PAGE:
Domestic Violence History and Applying for a Concealed Weapons Permit

New Jersey Appellate Division June 4, 2019 (Not Approved for Publication)

Submitted by New Jersey Domestic Violence Lawyer, Jeffrey Hark.

Mauricio Alfaro appeals the second Law Division Order denying his application for a concealed weapon permit. The trial judged denied his application after parroting the statutory language, “would not be in the interest of the public health, safety, or welfare.” N.J.S.A. 2C:58-3(e)(5) yet without conducting a hearing.

In May 2017, Alfaro applied for a concealed weapons permit for his employment as an armored truck driver. His employment was conditioned upon obtaining the appropriate concealed weapon license. According to the concealed weapon statute, after the State Police approve the application, it must be presented to a Superior Court Judge for final approval. In this specific case, the trial judge denied the application without holding a hearing, providing oral argument, or issuing written decision memorializing his rational for the denial of the permit. Alfaro appealed the decision arguing Rule 1:7-4 requires the trial judge, “to make findings of fact and conclusions of law.” Alfaro believed he was entitled to a hearing with the judge issuing his ruling based on those findings of fact and a conclusion of laws. The Appellate Court agreed with Alfaro and remanded the case to the trial judge so he could actually memorialize his/her decision with the appropriate findings of fact and conclusion of laws. The Appellate Court essentially ruled the trial judge abused its discretion when it entered the order to deny the application without any hearing.

On remand, the trial judge decided to deny the application based upon Alfaro’s domestic violence history. In 2005, Alfaro obtained two temporary restraining orders from his ex-girlfriend however those TROs were eventually dismissed with no FRO put in place. The first TRO was dismissed because the allegation of domestic violence by the female had not been sustained. A second TRO was dismissed because the ex-girlfriend failed to appear for trial. Nevertheless, the judge denied the concealed weapons permit application since Alfaro, “would not be in the interest of the public health, safety, or welfare” because of his volatile temper and rage towards women regardless of the TROs dismissals.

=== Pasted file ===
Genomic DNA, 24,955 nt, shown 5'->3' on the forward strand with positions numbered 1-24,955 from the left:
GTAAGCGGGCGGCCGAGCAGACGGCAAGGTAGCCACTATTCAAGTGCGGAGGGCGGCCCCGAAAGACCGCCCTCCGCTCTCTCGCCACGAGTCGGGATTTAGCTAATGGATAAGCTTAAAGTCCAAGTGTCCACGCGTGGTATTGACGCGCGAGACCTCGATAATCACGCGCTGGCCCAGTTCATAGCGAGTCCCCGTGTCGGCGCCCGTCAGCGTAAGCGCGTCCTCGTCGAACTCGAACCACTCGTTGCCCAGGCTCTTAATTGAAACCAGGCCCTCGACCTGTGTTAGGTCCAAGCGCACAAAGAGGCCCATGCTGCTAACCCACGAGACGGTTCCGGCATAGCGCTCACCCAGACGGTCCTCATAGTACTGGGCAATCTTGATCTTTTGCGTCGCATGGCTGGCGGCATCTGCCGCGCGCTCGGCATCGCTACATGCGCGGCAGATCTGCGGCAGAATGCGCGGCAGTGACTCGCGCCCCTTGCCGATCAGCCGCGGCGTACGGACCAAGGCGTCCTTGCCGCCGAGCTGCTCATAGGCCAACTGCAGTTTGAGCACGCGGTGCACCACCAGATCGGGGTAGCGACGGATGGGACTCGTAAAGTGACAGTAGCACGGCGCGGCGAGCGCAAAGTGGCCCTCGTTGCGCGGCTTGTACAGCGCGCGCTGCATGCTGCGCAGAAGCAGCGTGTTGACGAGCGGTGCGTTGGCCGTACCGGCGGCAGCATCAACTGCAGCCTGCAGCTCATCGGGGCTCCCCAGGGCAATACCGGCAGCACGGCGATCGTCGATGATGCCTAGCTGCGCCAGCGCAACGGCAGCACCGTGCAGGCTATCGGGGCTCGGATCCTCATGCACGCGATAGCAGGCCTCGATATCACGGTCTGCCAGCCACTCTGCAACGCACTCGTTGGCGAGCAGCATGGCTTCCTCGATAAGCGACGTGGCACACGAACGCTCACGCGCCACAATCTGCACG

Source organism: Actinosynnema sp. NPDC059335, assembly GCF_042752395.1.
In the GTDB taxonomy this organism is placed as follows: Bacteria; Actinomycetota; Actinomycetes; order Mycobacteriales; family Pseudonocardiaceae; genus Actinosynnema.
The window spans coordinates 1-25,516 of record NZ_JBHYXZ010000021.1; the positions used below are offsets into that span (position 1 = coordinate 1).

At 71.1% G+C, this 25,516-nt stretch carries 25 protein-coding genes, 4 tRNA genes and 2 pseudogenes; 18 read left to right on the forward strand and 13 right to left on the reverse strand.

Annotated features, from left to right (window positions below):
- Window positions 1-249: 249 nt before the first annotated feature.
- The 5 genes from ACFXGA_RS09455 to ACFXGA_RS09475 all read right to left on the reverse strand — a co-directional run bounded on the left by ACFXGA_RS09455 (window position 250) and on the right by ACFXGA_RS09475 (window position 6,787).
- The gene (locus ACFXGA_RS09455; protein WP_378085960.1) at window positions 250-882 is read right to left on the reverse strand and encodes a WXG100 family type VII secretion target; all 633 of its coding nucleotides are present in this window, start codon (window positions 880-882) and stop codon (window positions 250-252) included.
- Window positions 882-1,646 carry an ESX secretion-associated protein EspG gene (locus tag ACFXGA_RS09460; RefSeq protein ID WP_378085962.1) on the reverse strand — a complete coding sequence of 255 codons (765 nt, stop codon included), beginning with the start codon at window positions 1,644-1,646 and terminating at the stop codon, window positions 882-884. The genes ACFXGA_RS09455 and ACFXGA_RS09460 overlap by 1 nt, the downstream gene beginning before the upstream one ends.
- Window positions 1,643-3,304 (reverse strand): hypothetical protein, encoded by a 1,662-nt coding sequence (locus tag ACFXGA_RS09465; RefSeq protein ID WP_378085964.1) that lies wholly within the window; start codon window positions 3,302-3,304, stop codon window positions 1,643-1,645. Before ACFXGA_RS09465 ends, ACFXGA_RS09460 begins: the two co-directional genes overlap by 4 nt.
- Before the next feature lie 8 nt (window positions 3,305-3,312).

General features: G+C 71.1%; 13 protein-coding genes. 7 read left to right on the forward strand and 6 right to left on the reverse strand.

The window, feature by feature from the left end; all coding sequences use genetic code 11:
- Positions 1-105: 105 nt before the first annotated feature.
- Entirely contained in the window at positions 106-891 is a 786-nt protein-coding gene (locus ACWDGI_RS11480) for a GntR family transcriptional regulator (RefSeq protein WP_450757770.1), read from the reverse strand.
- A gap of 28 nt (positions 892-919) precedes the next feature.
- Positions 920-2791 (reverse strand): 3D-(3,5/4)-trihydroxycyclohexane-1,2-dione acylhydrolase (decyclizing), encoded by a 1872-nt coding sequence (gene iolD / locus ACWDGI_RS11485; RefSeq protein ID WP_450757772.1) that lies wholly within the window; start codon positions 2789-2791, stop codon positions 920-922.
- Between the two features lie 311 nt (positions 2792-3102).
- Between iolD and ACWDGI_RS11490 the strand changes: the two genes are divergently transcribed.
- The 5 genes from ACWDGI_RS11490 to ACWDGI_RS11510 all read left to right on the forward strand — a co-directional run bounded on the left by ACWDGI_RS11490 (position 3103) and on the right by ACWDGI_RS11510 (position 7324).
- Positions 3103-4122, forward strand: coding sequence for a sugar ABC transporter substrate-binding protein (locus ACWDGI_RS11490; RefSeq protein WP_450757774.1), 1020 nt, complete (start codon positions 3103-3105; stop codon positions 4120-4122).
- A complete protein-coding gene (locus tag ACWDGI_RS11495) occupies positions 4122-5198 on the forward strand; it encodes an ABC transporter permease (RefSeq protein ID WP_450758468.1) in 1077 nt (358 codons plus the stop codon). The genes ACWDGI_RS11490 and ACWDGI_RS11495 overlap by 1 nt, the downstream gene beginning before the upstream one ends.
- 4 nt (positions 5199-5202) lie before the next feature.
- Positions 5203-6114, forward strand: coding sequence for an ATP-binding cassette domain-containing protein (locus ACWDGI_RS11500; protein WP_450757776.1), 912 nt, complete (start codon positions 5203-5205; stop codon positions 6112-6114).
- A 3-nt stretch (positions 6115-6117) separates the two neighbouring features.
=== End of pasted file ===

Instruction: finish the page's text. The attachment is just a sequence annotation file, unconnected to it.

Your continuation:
Alfaro appeals once again the denial of application arguing, “the trial court erred by denying his permit because he us not subject to any of the disabilities set forth in N.J.S.A 2C:58-3(C).” Alfaro also argued that he had familiar use with handguns along with a need for a permit to carry and at the very least he should be entitled to a hearing.

The appellate court found Alfaro’s argument had merit and he had a right to a hearing with the law division judge. The appellate division judge found the trial judge only reviewed the police report and never gave Alfaro an opportunity to argue his position. The appellate court recognized that if the police reports are accurate that above could provide sufficient basis to deny Alfaro application but until there is an evidentiary hearing regarding the police reports and TRO’s, the application cannot be rejected.
At Hark and Hark we handle gun application appeals, motions to return guns after restraining orders have been dismissed and applications for concealed weapons permit. We are familiar with the issues outlined in this case and more particularly we are familiar with the burden of proof requirements contained in the concealed weapon permit to purchase statute N.J.S.A 2C:58-3(C).

Criminal Civil Lawyer

Jeffrey Hark is a New Jersey Civil and Criminal Lawyer.

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